Biden Signs Executive Order That Aims to Make Child Care Cheaper

WASHINGTON — President Biden signed an executive order on Tuesday directing federal agencies to find ways to make child care cheaper and more accessible, seeking to make progress on a promise he made that stalled in his first two years in office.

In a ceremony in the White House Rose Garden, Mr. Biden described the order as one of the most sweeping efforts by any president to streamline the delivery of child care.

“Almost every federal agency will collectively take over 50 actions to provide more peace of mind for families and dignity for care workers,” the president said to applause from an audience of families, administration officials, members of Congress and others.

“The cost of care is too high for seniors in nursing homes, for working families with young children,” Mr. Biden added, wearing his aviator sunglasses on the brisk Washington afternoon. At the same time, he said, “pay for care workers is too low.”

White House officials said the executive order was designed to address both sides of that problem by enacting new regulations and tweaking policies without needing vast new amounts of public funding.

“The child care and long-term care systems in this country just don’t work well,” said Susan E. Rice, the director of the White House’s Domestic Policy Council. “The order includes more than 50 directives to nearly every agency to take action on fixing our child care and long-term care system.”

Ms. Rice said the order would direct some agencies to lower co-pays for services. Other provisions will seek to make Medicare and Medicaid dollars go further. Still others will examine new ways to improve care for veterans and Native American tribes.

She said the order “marshals the full resources of the federal government” to improve access to high-quality, affordable care.

But the order does not deliver on the goal Mr. Biden himself identified at the beginning of his presidency, when he proposed $225 billion to fully cover child care for low-income Americans and an additional $200 billion for universal preschool.

Those proposals failed to win support in Congress, and Mr. Biden abandoned them in favor of plans to bolster infrastructure and environmental spending.

Now, as the president prepares to announce his re-election campaign, he is seeking to make progress on some big promises that have so far gone unfulfilled.

In his remarks on Tuesday, Mr. Biden stressed that the executive order will help make it easier for families to afford to care for their children and their elderly parents, even without the kind of large investment he once envisioned.

“If you live in a major American city, you can pay more than $17,000 a year, as all of you know, per child for child care in order to be able to go to work,” he said. “For a lot of families, that’s more than you pay for your rent.”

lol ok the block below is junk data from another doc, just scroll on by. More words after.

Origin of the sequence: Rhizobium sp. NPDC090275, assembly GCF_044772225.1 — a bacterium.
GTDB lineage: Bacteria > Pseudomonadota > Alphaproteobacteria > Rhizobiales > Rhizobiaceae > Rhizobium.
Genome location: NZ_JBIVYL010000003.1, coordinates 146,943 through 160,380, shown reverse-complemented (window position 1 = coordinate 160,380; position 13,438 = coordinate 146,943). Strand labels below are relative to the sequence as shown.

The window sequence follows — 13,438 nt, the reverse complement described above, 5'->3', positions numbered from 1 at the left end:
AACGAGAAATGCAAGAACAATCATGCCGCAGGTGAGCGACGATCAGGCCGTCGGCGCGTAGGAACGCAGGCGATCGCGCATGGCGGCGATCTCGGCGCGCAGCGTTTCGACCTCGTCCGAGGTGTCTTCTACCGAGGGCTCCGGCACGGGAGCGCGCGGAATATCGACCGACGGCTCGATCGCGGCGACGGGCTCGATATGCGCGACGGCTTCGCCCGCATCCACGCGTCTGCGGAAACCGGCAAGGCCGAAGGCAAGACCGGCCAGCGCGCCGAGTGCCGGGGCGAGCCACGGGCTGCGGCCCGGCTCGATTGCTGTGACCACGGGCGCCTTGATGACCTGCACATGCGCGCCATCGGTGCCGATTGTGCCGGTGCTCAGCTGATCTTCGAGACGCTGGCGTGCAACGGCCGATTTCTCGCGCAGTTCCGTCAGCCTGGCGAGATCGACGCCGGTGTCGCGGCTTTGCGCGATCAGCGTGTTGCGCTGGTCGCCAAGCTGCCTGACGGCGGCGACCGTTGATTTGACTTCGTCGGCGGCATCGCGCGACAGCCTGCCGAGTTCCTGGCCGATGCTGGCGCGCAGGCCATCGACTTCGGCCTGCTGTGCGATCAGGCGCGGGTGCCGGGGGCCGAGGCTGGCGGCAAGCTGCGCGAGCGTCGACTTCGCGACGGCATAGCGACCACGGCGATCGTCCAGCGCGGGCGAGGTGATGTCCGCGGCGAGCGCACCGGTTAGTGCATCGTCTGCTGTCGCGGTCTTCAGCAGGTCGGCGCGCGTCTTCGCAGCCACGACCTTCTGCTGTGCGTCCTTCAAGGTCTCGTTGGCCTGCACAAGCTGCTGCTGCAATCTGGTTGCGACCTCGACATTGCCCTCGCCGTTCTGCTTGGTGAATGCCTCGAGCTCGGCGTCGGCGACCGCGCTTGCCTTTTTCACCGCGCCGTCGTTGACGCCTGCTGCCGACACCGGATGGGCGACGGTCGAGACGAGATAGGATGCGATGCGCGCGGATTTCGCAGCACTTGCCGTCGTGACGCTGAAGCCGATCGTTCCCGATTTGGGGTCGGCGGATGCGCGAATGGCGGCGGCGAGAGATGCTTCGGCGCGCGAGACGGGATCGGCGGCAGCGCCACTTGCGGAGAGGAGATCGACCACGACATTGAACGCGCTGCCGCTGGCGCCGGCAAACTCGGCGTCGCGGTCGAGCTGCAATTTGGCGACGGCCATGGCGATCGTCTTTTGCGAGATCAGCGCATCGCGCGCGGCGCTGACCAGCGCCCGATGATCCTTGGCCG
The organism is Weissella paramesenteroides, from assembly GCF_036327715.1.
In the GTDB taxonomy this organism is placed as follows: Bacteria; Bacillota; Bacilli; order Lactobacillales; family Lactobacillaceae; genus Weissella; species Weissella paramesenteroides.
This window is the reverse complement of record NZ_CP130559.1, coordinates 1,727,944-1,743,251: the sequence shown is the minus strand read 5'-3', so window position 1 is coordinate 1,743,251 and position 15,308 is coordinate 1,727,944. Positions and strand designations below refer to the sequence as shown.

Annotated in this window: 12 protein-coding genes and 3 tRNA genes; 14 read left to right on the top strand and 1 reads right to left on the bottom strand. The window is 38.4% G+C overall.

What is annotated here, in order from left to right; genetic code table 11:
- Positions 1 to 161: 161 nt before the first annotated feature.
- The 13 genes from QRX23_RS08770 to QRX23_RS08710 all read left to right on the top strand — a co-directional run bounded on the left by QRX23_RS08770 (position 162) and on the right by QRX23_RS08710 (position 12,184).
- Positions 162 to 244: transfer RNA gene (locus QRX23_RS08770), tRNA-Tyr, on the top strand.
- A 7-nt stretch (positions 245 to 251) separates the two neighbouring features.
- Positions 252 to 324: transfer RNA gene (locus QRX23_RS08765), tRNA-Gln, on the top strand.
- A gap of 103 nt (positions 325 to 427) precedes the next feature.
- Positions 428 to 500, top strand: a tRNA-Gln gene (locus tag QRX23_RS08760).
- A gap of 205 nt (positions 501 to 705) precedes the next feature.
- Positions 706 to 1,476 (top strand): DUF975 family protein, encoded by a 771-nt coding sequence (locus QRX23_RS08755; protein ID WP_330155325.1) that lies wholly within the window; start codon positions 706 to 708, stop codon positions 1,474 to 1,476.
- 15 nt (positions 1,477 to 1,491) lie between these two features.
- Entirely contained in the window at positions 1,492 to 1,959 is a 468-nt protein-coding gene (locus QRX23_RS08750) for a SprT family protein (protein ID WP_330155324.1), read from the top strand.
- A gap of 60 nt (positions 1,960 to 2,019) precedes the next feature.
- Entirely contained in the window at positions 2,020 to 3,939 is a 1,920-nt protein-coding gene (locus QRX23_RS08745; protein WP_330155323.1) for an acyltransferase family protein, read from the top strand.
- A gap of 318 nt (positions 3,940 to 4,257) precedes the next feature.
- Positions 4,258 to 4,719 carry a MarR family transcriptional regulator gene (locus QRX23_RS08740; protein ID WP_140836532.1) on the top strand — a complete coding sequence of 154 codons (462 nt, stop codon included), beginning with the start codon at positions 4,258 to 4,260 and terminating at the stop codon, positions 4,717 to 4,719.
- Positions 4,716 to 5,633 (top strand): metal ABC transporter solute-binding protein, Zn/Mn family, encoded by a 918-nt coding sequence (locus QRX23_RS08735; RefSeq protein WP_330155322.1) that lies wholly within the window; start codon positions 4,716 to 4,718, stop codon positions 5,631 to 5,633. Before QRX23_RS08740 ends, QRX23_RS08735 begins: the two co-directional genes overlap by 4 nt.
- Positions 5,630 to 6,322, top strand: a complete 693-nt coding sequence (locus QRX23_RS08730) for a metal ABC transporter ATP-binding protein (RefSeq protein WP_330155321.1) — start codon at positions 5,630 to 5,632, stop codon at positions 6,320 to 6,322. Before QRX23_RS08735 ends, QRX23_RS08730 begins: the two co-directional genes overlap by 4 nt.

He also used his remarks as an opportunity to contrast his policies with those of Republicans in Congress. He noted that on Monday, Speaker Kevin McCarthy proposed severe cuts in spending on domestic programs, excluding defense.

Mr. Biden accused Mr. McCarthy and “MAGA Republicans” of supporting the wealthy by advocating cuts that will affect lower-income Americans, while they continue to support tax cuts for wealthy people put in place under President Donald J. Trump several years ago.

“Critical programs for hardworking Americans that they count on will be slashed starting next year if he has his way,” Mr. Biden said of Mr. McCarthy.

On Monday, Ms. Rice said Mr. Biden had not given up on winning approval for far greater government spending on child care.

“We need to make serious investments,” she said, noting that Mr. Biden’s current budget would add billions of dollars of child care spending. “But in the meantime, we’re going to do everything we can to increase access to care and support care workers and family caregivers.”

Some of the directives in Mr. Biden’s new order will not immediately produce results. One, for example, directs the Department of Health and Human Services “to consider issuing several regulations and guidance documents to improve the quality of home care jobs.” Officials said it would take time for those regulations to be developed, drafted and enacted.

Other provisions might come more quickly. The Department of Veterans Affairs is “directed to consider expanding its veteran directed care program” to all of its medical centers. That program helps veterans hire personal care assistance.

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